Small business owners and entrepreneurs continually have to adapt to change, both in their own ventures and to external challenges, and often on their own with limited guidance.
This includes adapting to our vastly changing technology and societal landscape — dealing with everything from the rise of automation, the potential for artificial intelligence (AI) and robots to eliminate jobs, political turbulence, and even concerns about what the future of work might look like for them.
Despite these concerns, entrepreneurs are optimistic about business growth, the power of technology, and their contributions to local communities, according to findings from the GoDaddy Global Entrepreneurship Survey, which was announced today.
The study surveyed 4,505 small businesses in 10 global markets: the United States, Australia, Canada, Germany, Hong Kong, India, Mexico, South Africa, Turkey and the United Kingdom.
The entrepreneur survey size in the United States was 500 small business owners with 25 or fewer workers, many of whom were single operators or entrepreneurs with just a couple of employees.
Entrepreneurs take advantage of new technologies for growth
Our survey found that 70% of U.S. entrepreneurs expect to grow at least 25% in the next three to five years.
Looking at the results across generations, millennials are the most confident.
They are nearly two times as likely than baby boomers to expect 50% business growth over the next three to five years.
Websites fuel confidence in business growth
Of note, entrepreneurs with a website for their business are more confident about growth than those without a website.
Seventy-nine percent of entrepreneurs with a business website expect to grow at least 25% in the next three to five years, compared to 64% of those without a site — showing that having a strong online presence is indicative of ventures that have the confidence and savvy to invest in attracting new customers.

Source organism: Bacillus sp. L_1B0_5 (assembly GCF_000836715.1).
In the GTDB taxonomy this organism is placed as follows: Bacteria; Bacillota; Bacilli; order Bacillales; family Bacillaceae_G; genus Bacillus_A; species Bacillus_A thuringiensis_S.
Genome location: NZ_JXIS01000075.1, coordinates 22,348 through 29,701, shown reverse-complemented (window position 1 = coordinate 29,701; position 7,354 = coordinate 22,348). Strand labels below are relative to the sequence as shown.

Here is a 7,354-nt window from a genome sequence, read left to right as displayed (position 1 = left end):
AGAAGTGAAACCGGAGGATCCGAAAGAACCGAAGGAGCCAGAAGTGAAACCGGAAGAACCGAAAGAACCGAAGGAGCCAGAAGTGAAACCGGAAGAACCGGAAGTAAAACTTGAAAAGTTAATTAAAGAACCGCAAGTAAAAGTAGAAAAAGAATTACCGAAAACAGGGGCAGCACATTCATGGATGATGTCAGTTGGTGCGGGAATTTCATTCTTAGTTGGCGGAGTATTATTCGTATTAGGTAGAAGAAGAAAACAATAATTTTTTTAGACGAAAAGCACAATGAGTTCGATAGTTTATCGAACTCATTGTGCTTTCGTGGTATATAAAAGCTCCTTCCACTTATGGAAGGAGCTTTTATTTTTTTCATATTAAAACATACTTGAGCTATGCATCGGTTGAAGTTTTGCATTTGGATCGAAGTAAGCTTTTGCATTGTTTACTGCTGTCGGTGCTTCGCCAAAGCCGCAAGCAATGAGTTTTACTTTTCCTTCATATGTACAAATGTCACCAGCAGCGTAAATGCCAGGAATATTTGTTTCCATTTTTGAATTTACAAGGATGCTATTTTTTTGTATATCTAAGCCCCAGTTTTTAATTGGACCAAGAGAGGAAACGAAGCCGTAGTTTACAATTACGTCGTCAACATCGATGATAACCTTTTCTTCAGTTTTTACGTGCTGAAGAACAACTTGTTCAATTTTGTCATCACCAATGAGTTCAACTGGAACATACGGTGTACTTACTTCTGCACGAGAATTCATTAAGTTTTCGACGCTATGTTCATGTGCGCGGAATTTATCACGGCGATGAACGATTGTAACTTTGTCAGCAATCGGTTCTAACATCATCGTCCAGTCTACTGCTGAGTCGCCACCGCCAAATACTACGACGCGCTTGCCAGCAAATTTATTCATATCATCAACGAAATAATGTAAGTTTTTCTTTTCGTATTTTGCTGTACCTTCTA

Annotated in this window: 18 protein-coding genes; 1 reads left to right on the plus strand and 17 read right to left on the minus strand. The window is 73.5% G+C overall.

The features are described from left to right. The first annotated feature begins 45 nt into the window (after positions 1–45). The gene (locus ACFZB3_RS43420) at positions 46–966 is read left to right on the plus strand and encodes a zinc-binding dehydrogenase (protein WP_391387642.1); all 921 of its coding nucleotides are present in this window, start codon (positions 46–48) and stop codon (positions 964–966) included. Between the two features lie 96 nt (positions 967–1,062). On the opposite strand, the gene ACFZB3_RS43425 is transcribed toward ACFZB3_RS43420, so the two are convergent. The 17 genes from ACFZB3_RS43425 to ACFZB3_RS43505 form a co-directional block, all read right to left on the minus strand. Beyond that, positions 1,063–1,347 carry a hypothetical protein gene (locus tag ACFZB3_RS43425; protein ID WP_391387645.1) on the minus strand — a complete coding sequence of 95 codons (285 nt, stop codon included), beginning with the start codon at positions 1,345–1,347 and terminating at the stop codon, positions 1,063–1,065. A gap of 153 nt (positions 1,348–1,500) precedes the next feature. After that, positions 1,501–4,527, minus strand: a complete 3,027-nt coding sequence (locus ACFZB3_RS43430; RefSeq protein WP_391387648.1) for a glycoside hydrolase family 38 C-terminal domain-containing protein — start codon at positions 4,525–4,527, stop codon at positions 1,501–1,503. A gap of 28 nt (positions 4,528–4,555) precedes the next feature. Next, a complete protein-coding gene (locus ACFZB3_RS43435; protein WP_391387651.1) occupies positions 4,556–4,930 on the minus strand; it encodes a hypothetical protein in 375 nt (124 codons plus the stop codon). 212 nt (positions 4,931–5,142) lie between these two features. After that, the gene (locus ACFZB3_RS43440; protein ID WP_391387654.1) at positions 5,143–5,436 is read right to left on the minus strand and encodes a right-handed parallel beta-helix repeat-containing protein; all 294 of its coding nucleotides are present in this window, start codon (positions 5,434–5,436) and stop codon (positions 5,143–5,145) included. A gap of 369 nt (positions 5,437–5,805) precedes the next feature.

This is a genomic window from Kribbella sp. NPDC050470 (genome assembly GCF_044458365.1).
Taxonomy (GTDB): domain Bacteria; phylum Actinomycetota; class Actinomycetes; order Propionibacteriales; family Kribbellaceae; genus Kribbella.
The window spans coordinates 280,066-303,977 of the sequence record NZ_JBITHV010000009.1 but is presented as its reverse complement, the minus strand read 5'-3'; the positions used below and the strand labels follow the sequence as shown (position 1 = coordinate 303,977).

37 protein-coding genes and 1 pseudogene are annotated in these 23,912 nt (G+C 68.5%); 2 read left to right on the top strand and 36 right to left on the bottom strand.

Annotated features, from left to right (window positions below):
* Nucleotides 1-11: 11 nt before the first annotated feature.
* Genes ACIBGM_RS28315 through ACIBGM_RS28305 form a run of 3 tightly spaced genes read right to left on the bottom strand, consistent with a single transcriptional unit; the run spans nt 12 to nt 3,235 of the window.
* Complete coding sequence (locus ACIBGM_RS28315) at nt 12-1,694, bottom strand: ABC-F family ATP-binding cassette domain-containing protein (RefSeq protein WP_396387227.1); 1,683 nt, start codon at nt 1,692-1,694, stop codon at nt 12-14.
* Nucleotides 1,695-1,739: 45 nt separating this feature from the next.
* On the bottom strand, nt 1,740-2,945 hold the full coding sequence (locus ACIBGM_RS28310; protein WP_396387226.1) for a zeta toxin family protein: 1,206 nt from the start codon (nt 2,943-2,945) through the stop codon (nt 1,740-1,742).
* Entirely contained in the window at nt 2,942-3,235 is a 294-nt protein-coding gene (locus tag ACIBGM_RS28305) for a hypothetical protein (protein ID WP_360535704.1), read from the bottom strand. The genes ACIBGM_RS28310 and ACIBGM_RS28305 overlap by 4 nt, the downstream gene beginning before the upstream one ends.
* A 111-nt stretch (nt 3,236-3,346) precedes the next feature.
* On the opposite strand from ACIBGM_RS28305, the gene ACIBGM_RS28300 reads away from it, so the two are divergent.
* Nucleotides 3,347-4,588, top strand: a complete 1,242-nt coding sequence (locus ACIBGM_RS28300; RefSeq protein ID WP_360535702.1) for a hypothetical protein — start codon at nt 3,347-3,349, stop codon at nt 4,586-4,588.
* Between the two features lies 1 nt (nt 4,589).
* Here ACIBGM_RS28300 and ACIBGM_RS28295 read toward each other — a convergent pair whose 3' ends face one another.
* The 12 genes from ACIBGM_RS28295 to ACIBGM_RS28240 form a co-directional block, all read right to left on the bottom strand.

Entrepreneurs are confident when it comes to handling new technology
Thanks to recent innovations — including everything from the cloud, to collaboration tools, to new online marketing tools — the opportunity for entrepreneurs to manage their businesses’ tech needs themselves has grown immensely.
Seventy-five percent of our entrepreneur survey respondents shared that they handle technology needs themselves.
Of note, our survey shows 80% of U.S. female entrepreneurs handle their own tech needs, compared to 63% of U.S. male entrepreneurs.
Men are nearly twice as likely to outsource it to a company, ask a friend, or seek out a web professional or designer for their website and technology needs.
Future of work looks promising
These same new technologies, like cloud and collaboration tools, are helping to shape the future of work, including empowering entrepreneurs to work from anywhere.
While many believe younger generations may be more inclined to work remotely, it is actually the baby boomers (49%) and GenX-ers (42%) who are 50% more likely than millennials (26%) to believe remote work will be commonplace in the future.
This could be due to older generations enjoying perks like working from a home office or on the road.
Regardless, our research found that across all 10 regions surveyed, flexibility is the most compelling benefit to being an entrepreneur — ranking five times higher than the potential to earn more money.
And not only are entrepreneurs confidently taking advantage of new technologies, they’re also unfazed by the prospect of AI, automation and robots eliminating their jobs.
Seventy-five percent of entrepreneurs report that their small business will help insulate them from potential job loss stemming from the rise of these technologies. Women (76%) are also slightly more likely to believe than men (71%) that their businesses would weather these types of technological disruption.
Entrepreneurship leads to greater fulfillment
Our survey also found that U.S. entrepreneurs are positive about the impact they’re making on their local communities.
Of note, millennials are the most optimistic, with 52% of them reporting that they show owning a small business is possible, and 55% of them reporting that they provide the services their local community needs.
And perhaps the best survey finding of all?
After all the challenges these entrepreneurs face and knowing everything they now know about running their own business or becoming self-employed, 87% of U.S. small business owners said they would do it all over again.